Sometimes called, ‘The Black Hole’ of downtown, the campus operates on a 9am to 5pm, Monday to Friday schedule creating a ghost town outside of those hours. There really is no reason to be there unless it’s a protest or you’re doing work with the state.

The Albemarle Building

The Albemarle Building

I could almost just ignore this area on the blog as most of it is pretty much owned by and operated by the State of North Carolina and the planning dynamic and motivation is a universe apart than that of the City of Raleigh. It just feels more difficult to get the equivalent planning information from the state than from the city.

However, the state government campus can’t exist in it’s current form forever and I’m secretly cheering for an overhaul of that campus. This is why Governor McCrory’s mention of “Project Phoenix” has piqued my interest.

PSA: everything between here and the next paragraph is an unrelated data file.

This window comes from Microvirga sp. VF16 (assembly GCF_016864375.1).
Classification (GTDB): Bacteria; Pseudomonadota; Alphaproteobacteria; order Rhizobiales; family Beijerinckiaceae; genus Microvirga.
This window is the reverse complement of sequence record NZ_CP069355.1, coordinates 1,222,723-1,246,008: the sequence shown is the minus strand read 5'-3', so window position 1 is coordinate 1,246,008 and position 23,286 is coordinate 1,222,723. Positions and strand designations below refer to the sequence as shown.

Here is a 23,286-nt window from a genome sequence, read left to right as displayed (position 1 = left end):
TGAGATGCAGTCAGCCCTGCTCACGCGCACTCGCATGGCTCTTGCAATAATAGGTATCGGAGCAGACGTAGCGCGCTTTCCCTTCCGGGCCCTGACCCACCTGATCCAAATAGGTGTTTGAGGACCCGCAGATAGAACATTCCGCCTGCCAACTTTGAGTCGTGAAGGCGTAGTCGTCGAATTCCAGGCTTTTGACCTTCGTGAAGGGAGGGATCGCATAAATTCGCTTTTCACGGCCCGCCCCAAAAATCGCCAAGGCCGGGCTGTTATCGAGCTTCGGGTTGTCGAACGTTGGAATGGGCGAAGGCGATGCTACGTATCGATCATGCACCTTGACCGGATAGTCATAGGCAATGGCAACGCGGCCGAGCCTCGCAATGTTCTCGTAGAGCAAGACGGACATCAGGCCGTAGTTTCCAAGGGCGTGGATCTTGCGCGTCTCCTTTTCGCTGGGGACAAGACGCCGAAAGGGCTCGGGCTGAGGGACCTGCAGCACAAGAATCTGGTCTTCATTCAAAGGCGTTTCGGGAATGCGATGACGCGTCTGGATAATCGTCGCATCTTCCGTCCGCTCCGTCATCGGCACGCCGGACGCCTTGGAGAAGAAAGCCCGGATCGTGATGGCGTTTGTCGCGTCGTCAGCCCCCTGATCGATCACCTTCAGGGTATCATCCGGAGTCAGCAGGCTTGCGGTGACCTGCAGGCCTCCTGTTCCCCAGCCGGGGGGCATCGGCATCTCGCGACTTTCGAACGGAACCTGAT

Project Phoenix looks to replace or completely overhaul some of these buildings and bring them up to modern standards. In addition, the Governor has been quoted as saying a newer campus will break away from that single-use environment and include private businesses with hopes of generating activity outside of typical work hours.

The project comes as the state of the campus today is pretty grim with reports claiming billions of dollars are needed to straighten it out. From this recent TBJ article:

Failing HVAC systems, faulty fire alarms, water seepage and asbestos are threatening the safety and security of nearly 10,000 state government workers and contractors who commute into downtown Raleigh each day.

Some buildings are in such poor shape that state agencies have started looking for leased office space instead.

According to a recent State Construction Office report, North Carolina is facing more than $3.9 billion in building deficiencies statewide due to deferred maintenance and repair issues, much of that among the state government’s downtown complex in the Capital City.

*Several state agencies mull move outside of downtown Raleigh